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First of all, I've upvoted YEZ's answer, as the idea of relating ה to femininity is not related to the letter itself, but to its grammatical function.

There are several other examples of cases which I believe answer your question, though besides for YEZ's example, I can only think of one right away: the Maharal (Netzach Yisrael ch. 13), in context of explaining why there's no pasuk in Psalm 145 (colloquially known as Ashrei) that begins with the letter נ is because it represents falling - not merely because it is the first letter in the word נפילה, but because of a grammatical rule, that the נ, if beginning a shoresh, is left out in certain verb forms (for example, almost all future tenses of the verb 'fall' don't include the נ of the shoresh - the נ itself 'falls away').

First of all, I've upvoted YEZ's answer, as the idea of relating ה to femininity is not related to the letter itself, but to its grammatical function.

There are several other examples of cases which I believe answer your question, though besides for YEZ's example, I can only think of one right away: the Maharal (Netzach Yisrael ch. 13), in context of explaining why there's no pasuk in Psalm 145 (colloquially known as Ashrei) that begins with the letter נ is because it represents falling - not merely because it is the first letter in the word נפילה, but because of a grammatical rule, that the נ, if beginning a shoresh, is left out in certain verb forms (for example, all future tenses of the verb 'fall' don't include the נ of the shoresh - the נ itself 'falls away').

First of all, I've upvoted YEZ's answer, as the idea of relating ה to femininity is not related to the letter itself, but to its grammatical function.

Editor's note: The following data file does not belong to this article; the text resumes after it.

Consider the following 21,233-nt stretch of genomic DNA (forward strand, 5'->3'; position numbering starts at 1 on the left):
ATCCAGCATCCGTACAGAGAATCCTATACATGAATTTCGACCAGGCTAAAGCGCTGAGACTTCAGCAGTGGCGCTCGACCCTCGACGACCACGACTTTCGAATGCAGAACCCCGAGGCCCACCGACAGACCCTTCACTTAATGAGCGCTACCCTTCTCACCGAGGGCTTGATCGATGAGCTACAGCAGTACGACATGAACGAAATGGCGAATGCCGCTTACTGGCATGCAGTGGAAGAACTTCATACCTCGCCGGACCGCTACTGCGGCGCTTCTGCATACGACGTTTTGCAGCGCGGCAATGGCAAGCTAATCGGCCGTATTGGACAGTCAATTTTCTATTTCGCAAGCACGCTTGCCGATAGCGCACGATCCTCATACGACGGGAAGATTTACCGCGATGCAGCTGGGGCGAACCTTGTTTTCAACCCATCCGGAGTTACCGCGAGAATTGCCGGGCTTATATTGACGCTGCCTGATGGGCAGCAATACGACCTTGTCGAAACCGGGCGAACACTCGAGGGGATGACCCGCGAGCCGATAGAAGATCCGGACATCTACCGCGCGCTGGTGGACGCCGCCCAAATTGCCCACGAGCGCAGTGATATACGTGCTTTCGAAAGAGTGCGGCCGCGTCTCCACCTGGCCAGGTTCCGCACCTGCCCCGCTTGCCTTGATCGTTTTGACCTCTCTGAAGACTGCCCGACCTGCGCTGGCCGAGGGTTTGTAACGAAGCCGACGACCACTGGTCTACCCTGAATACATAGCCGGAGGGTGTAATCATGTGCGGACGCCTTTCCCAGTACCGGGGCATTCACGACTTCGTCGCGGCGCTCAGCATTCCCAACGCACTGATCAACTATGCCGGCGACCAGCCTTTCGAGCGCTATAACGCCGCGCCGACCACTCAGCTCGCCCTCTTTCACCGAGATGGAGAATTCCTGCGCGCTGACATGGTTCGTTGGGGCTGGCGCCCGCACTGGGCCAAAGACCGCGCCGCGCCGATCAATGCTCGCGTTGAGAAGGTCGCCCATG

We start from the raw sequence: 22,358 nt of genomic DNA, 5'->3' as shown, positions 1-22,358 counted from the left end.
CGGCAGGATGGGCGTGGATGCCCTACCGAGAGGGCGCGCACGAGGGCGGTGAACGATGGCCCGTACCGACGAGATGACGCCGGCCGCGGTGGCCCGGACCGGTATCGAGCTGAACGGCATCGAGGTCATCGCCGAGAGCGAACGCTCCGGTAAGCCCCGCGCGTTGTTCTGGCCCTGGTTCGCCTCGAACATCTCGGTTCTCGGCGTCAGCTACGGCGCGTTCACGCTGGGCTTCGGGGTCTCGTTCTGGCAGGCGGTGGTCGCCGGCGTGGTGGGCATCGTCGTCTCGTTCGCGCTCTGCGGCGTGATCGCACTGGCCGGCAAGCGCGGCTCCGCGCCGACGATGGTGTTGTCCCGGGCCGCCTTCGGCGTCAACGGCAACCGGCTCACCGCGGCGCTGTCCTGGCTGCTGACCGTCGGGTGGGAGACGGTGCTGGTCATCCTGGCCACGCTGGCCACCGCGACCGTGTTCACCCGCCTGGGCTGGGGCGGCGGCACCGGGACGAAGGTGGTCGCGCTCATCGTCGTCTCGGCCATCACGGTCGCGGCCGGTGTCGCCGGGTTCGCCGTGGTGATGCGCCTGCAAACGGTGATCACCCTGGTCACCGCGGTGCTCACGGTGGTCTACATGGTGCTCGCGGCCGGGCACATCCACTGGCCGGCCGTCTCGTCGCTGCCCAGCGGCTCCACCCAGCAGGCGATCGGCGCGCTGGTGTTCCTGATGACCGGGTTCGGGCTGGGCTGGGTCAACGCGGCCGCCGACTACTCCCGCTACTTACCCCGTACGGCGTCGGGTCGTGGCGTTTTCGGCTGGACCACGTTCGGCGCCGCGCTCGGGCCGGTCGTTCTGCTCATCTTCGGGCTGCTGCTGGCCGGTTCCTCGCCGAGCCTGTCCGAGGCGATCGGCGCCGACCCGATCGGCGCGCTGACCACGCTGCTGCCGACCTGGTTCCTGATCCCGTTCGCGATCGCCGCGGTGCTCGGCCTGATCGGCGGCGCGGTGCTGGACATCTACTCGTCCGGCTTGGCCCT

There are several other examples of cases which I believe answer your question, though besides for YEZ's example, I can only think of one right away: the Maharal (Netzach Yisrael ch. 13), in context of explaining why there's no pasuk in Psalm 145 (colloquially known as Ashrei) that begins with the letter נ is because it represents falling - not merely because it is the first letter in the word נפילה, but because of a grammatical rule, that the נ, if beginning a shoresh, is left out in certain verb forms (for example, almost all future tenses of the verb 'fall' don't include the נ of the shoresh - the נ itself 'falls away').

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First of all, I've upvoted YEZ's answer, as the idea of relating ה to femininity is not related to the letter itself, but to its grammatical function.

There are several other examples of cases which I believe answer your question, though besides for YEZ's example, I can only think of one right away: the Maharal (Netzach Yisrael ch. 13), in context of explaining why there's no pasuk in Psalm 145 (colloquially known as Ashrei) that begins with the letter נ is because it represents falling - not merely because it is the first letter in the word נפילה, but because of a grammatical rule, that the נ, if beginning a shoresh, is left out in certain verb forms (for example, all future tenses of the verb 'fall' don't include the נ of the shoresh - the נ itself 'falls away').